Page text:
Jeter amendment guts Renewable Energy Portfolio Standard

Common sense gets lost in the crossover shuffle:

The proposal introduced Wednesday night as an amendment to House Bill 760, a regulatory reform measure, would cap the REPS requirement at 6 percent permanently and would allow a utility to claim energy-efficiency savings for up to half of that requirement. Power companies could seek reimbursement from ratepayers for any investments or contracts they've already entered into in order to meet the higher renewables requirements that the proposal repeals.

The measure would also repeal an 80 percent property tax break that solar farms and facilities currently receive.

And this amendment passed 98-18, meaning a whole lot of Democrats have some explaining to do.

NC's wildly successful REPS law under attack

And big surprise, Mike Hager is leading the charge:

The Renewable Energy and Energy Efficiency Portfolio Standard, called REPS, was the first in the Southeast when lawmakers adopted it in 2007. The law says utilities have to generate increasing amounts of energy from the sun, wind and organic wastes, or from energy efficiency. It set an ultimate green-energy target of 12.5 percent of retail sales by 2021.

A bill sponsored by two chairs of the House Public Utilities committee and Majority Leader Mike Hager cuts that target by half. It makes the final target 6 percent, this year’s benchmark, and ends the mandate in 2018.

Most of you are probably aware of what our Renewable Energy Portfolio Standard is and what it does, but for those who aren't, I talked about this on our radio program five years ago (about the 18 minute mark). The program was already working well back then, but I wouldn't have dreamed it could be where it is today. In a time when most government programs fall well short of their original goals, to tear down one of the few that actually works the way it's supposed to is just plain stupid. And so is smothering this kind of needed rural revenue:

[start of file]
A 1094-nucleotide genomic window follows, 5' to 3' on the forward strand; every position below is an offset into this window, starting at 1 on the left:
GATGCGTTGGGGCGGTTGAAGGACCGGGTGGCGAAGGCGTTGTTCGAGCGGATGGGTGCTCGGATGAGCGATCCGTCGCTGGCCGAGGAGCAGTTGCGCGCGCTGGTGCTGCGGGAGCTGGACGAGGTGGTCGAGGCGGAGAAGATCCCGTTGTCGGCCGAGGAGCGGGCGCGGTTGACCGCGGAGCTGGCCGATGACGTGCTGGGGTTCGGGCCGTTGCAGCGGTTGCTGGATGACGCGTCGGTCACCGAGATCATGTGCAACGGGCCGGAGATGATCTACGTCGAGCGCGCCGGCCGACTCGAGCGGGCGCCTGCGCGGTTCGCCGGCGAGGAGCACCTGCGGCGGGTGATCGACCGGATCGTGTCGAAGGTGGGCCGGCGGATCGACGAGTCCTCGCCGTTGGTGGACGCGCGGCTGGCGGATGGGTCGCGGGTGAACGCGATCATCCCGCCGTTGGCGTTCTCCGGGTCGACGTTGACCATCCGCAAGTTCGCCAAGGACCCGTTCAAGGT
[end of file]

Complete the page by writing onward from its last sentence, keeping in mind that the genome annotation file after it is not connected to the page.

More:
NC's offshore wind energy moving forward

With some nudging from President Obama:

The North Carolina lease is part of the Obama Administration’s Smart from the Start offshore wind energy initiative, which aims at coordinating and streamlining development of designated Wind Energy Areas (WEAs).

The WEAs for North Carolina were designated last summer pending a final environmental assessment. For those of you keeping score at home, the total comes to more than 300,000 acres divided among three parcels: Kitty Hawk (122,405 acres), Wilmington West (51,595 acres), and Wilmington East (about 133,590 acres).

North Carolina is currently ranked #4 for new Solar PV installation, but we could (very easily) also be ranked #1 for offshore wind in the very near future. But we can expect some pushback from the fossil fuel industry, which has its hands way up the skirt of our General Assembly. Be ready to march. And when the doubters start turning up their noses, tell them this: